Montagnards & 9 yards proposal

Dave Wilton dave at WILTON.NET
Tue Jan 20 00:51:20 UTC 2004

> >3. More generally, I'm interested in why some etymologies become
> forgotten or
> >obscured.
> An interesting question. If people care so little as to forget/ignore the
> word origins, why do people trouble to invent etymythologies?

I'm hesitant to use meme theory, but it works well in this case. There are
two distinct memes at work. The meme of the phrase itself is successful. It
is useful, self-contained, and propagates. Knowledge of the origin is not
needed to use or understand the phrase. The meme of the origin of the
phrase, however, serves no purpose and fails to propagate. This holds true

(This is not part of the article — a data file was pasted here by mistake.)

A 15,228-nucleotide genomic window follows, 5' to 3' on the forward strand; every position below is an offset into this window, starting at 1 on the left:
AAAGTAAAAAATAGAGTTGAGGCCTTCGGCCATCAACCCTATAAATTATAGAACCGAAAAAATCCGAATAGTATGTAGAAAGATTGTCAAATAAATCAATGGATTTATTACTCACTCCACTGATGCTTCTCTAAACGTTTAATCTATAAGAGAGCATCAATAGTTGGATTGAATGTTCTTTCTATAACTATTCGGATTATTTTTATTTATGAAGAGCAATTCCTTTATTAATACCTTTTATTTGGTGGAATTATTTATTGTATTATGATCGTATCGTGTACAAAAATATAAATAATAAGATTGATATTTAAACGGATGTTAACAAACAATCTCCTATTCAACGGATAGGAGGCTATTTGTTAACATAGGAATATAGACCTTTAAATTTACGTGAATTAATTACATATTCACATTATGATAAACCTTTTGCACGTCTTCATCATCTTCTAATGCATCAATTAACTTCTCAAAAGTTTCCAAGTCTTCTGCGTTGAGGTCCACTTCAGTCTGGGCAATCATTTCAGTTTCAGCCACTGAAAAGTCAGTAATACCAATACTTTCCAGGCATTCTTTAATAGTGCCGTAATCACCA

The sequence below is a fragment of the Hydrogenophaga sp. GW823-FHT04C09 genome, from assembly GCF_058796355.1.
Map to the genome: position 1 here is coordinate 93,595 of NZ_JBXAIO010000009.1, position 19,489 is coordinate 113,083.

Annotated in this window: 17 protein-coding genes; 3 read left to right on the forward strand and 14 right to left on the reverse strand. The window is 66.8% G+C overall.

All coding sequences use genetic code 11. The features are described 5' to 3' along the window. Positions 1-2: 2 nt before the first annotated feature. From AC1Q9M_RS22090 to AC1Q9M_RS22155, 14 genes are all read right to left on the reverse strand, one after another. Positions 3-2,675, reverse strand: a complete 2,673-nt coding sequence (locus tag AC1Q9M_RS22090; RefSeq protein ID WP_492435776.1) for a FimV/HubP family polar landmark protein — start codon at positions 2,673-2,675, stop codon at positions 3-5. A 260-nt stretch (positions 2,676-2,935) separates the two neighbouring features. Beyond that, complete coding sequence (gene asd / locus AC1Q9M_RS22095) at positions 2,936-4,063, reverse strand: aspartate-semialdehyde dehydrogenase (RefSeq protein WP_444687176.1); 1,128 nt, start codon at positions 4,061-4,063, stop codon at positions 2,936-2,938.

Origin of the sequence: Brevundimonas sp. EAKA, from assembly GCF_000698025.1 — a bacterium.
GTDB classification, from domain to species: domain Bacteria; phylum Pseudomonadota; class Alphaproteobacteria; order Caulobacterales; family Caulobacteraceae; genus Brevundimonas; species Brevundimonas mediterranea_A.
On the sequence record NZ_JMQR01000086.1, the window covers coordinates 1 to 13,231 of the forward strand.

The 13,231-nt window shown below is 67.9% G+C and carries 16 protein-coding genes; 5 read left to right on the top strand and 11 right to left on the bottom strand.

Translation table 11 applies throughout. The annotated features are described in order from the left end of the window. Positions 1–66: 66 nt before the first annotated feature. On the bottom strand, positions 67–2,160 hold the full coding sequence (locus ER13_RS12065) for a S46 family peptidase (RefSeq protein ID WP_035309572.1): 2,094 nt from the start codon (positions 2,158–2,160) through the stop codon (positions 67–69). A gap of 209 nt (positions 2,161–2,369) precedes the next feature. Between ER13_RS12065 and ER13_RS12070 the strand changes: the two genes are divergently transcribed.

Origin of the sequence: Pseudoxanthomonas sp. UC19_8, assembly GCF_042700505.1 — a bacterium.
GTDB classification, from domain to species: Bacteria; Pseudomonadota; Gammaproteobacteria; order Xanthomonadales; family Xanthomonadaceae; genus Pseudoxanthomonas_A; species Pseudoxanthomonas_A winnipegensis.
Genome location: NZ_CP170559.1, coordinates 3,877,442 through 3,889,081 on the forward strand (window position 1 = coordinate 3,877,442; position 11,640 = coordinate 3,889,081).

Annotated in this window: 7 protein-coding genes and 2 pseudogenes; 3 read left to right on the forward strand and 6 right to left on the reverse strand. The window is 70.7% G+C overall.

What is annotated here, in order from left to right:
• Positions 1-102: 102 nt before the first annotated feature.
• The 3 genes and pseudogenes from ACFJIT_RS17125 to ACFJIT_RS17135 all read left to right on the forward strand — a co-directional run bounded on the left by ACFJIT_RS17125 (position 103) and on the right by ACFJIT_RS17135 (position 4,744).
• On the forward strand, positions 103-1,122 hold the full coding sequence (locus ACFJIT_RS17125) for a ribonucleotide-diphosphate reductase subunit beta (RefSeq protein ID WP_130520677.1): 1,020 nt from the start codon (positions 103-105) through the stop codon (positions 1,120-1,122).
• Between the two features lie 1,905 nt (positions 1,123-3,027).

for most etymologies. Knowledge of the origin is simply not needed to use or
understand the word or phrase.

Etymythologies arise because the myth reinforces another, existing theme. We
see various groups claim TWNY for their own, be it Scots and their kilts
(reinforces ethnic identity), WWII buffs and machinegun ammo (reinforces the
importance of their area of interest in our daily lives 50 years later),

I don't think that people deliberately set out to create etymythologies.
They begin as speculation, usually tied to some subject that the speculator
is interested in. If there is a large enough community of interest in that
topic, the speculation is retold and the meme of the false origin is
established. Gradually the speculation gains credibility through repeated
tellings. If you hear something often enough from different quarters, you
begin to believe it.

--Dave Wilton
  dave at

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